'The Whale' and the cinematic curse of disabled queerness

  • by Victoria A. Brownworth
  • Tuesday March 21, 2023
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Brendan Fraser accepting the Academy Award for Best Actor at the 95th Oscars on March 12.
Brendan Fraser accepting the Academy Award for Best Actor at the 95th Oscars on March 12.

Brendan Fraser is a good actor, possibly even a great actor. But when he won the Best Actor Oscar at the 95th Academy Awards, count me among those not cheering. I didn't need yet another depiction of a tragic disabled person who would rather be dead than disabled and whose gayness is yet another trope for misery.

When Fraser won, he gave a riveting acceptance speech about how the ease and breadth of youthful opportunity can give way to the bleakness of phones no longer ringing in the paunchy, balding paucity of middle age.

Fraser's performance in "The Whale" was heralded as emotionally riveting and deeply compelling. But for many queer and disabled (and queer disabled) viewers, it was yet another example of the villainizing of disabled and fat people on screen. It was also, yet again, a straight actor winning an Oscar for playing a dying gay person, exactly 30 years after Tom Hanks won the Oscar for playing Andy Beckett, a gay man dying of AIDS in "Philadelphia."

Shirley MacLaine and Audrey Hepburn in 'The Children's Hour'  

A longtime film aficionado, instructor and critic, I wrote an essay a decade ago for the Lambda Literary Review titled "How the Movies Taught Me to Love Women Without Killing Myself."

I learned about the dead lesbian trope as a teenager, watching Shirley MacLaine hang herself late one night on TV in an airing of "The Children's Hour." That film of the Lillian Hellman play both introduced me to lesbians on screen and shaped — or perhaps warped — my teenage lesbian life. So too did seeing a repertory screening of Sandy Dennis, a real life lesbian, and Anne Heywood in the film version of D.H. Lawrence's novella "The Fox." Dennis's character is felled by a tree so her sexually frustrated butch partner, Heywood, can return to wearing dresses and be with a man.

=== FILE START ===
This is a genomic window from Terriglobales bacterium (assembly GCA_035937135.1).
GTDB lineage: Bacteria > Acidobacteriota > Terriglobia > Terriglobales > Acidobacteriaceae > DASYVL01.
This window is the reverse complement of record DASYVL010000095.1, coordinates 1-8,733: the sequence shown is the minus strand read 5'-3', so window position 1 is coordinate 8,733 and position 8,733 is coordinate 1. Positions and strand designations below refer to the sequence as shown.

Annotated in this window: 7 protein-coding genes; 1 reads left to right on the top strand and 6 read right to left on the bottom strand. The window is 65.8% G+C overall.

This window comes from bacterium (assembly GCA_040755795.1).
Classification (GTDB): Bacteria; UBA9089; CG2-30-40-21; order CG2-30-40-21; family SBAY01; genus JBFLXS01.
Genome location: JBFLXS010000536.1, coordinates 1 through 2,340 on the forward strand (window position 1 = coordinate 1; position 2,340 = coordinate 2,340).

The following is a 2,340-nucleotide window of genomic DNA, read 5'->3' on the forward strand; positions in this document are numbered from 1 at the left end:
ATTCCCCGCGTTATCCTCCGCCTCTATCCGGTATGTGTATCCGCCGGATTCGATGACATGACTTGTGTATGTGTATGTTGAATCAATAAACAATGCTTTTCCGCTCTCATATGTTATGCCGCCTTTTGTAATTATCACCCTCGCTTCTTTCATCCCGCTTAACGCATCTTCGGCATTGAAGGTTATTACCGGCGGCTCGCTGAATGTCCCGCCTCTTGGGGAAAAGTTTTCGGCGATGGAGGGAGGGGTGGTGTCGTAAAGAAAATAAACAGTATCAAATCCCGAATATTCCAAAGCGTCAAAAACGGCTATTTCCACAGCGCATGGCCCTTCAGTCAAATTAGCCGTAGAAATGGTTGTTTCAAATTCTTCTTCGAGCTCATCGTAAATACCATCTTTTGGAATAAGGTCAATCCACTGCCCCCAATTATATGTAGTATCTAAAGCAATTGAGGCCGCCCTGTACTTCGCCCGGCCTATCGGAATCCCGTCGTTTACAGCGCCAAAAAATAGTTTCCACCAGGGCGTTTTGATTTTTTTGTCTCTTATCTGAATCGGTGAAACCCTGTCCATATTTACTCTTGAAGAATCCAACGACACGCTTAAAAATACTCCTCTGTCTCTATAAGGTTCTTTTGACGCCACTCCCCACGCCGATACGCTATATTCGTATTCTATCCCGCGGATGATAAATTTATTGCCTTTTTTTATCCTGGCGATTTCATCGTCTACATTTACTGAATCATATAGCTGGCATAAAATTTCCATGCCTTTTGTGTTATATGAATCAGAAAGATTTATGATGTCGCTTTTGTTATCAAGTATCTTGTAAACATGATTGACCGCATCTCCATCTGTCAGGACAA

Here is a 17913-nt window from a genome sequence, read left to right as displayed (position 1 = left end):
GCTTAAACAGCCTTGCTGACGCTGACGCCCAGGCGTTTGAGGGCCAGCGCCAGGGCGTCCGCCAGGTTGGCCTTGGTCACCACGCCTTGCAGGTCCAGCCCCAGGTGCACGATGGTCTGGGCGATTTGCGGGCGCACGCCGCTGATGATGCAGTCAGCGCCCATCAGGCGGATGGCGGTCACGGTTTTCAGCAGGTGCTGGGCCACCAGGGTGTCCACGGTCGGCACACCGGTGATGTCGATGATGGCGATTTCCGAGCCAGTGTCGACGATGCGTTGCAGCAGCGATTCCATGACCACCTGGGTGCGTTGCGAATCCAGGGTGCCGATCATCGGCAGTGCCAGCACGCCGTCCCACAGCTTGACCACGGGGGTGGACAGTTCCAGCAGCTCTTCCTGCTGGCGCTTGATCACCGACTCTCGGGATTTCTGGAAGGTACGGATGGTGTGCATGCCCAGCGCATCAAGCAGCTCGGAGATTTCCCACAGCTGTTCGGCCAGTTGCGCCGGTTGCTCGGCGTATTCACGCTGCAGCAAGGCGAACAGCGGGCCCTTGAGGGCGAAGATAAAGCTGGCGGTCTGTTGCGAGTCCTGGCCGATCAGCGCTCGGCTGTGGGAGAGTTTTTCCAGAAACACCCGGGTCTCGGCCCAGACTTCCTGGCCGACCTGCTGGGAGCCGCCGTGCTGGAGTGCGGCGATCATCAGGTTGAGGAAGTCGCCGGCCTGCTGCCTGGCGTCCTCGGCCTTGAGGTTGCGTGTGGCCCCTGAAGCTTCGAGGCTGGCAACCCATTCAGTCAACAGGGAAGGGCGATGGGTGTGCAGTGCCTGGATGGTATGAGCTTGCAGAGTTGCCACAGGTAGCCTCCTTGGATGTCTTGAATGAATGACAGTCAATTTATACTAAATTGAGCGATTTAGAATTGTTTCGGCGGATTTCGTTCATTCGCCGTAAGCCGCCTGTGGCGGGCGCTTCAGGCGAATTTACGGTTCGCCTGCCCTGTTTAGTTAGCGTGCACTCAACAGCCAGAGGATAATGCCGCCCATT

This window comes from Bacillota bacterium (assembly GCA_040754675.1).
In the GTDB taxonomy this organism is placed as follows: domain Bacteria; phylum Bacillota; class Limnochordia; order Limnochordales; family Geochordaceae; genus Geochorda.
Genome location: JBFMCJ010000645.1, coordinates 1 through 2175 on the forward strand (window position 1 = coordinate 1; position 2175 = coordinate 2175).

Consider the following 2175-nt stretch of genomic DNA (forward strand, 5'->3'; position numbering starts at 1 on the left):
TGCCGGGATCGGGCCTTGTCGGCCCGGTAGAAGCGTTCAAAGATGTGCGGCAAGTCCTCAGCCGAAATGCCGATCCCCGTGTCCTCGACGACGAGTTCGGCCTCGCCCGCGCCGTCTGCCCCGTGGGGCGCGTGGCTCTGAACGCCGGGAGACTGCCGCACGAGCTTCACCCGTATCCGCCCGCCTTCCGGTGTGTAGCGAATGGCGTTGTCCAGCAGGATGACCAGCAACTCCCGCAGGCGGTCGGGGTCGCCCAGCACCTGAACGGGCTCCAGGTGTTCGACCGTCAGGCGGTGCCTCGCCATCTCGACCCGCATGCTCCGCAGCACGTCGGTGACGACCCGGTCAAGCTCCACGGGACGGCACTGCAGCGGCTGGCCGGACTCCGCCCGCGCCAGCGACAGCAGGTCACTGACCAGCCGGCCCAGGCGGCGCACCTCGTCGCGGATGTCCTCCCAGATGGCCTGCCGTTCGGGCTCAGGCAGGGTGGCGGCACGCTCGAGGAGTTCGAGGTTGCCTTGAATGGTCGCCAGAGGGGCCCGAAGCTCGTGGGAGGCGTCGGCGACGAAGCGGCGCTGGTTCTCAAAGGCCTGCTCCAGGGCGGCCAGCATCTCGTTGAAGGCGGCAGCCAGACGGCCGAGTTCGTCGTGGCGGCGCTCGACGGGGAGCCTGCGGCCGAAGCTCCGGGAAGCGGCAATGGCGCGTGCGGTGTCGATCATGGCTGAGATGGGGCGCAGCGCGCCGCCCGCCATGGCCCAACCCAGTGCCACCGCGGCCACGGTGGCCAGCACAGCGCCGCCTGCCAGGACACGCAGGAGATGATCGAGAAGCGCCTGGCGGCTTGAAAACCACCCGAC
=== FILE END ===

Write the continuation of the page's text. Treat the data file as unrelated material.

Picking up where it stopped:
Both films were nominated for Oscars and other awards, with MacLaine and Heywood winning acting awards for their portrayals of unhappy lesbians. "The Fox" was the fifth most popular film in Britain in 1968.

The history of how Hollywood handles disability and queerness and its intersection is as fraught as it is disturbing and outraging. That history melds the terrible treatment by the studios of gay and bisexual notables with the stigmatizing of disabled people.

Charlize Theron won Best Actress for 'Monster.'  

With only a handful of exceptions, disability only wins awards when it's presented by non-disabled directors and actors. It's still shocking that in 2021, the Academy thought there was more humanity in an octopus than in the story of the groundbreaking disability rights movement in America.

The Oscar for Best Documentary Feature went to "My Octopus Teacher" instead of the extraordinary story of a major civil rights movement impacting America's 63 million disabled people, "Crip Camp: A Disability Revolution." (Bay Area Reporter)

Hollywood's dark history of hiding gay and lesbian actors with sham marriages and fake news stories about heterosexual liaisons slams up against the equally long history of having straight actors play gay roles and non-disabled people play disabled. That actors are nominated for and/or win Oscars for playing gay or playing disabled is almost always a given.

Best Documentary nominee 'Crip Camp: A Disability Revolution'  

Some actors have built their careers on playing dying or murdered LGTBQ people who are also sometimes disabled. Just as Fraser won the Best Actor Oscar for playing a dying disabled gay man, Jared Leto won Best Supporting Actor in 2014 playing a dying trans woman and Matthew McConaughey won Best Actor that same year for the same film, "Dallas Buyers Club," for his role as a straight man with AIDS.

Oscar roles
Hilary Swank won the Best Actress Oscar in 1999 for playing murdered trans man Brandon Teena in "Boys Don't Cry" and in 2005 won Best Actress again for playing disabled in "Million Dollar Baby." Charlize Theron played mentally ill lesbian serial killer Aileen Wuornos in 2004 and won the Best Actress Oscar for making the complicated and deeply damaged Wuornos, about whom I reported extensively, a deranged and despicable terrorist in "Monster."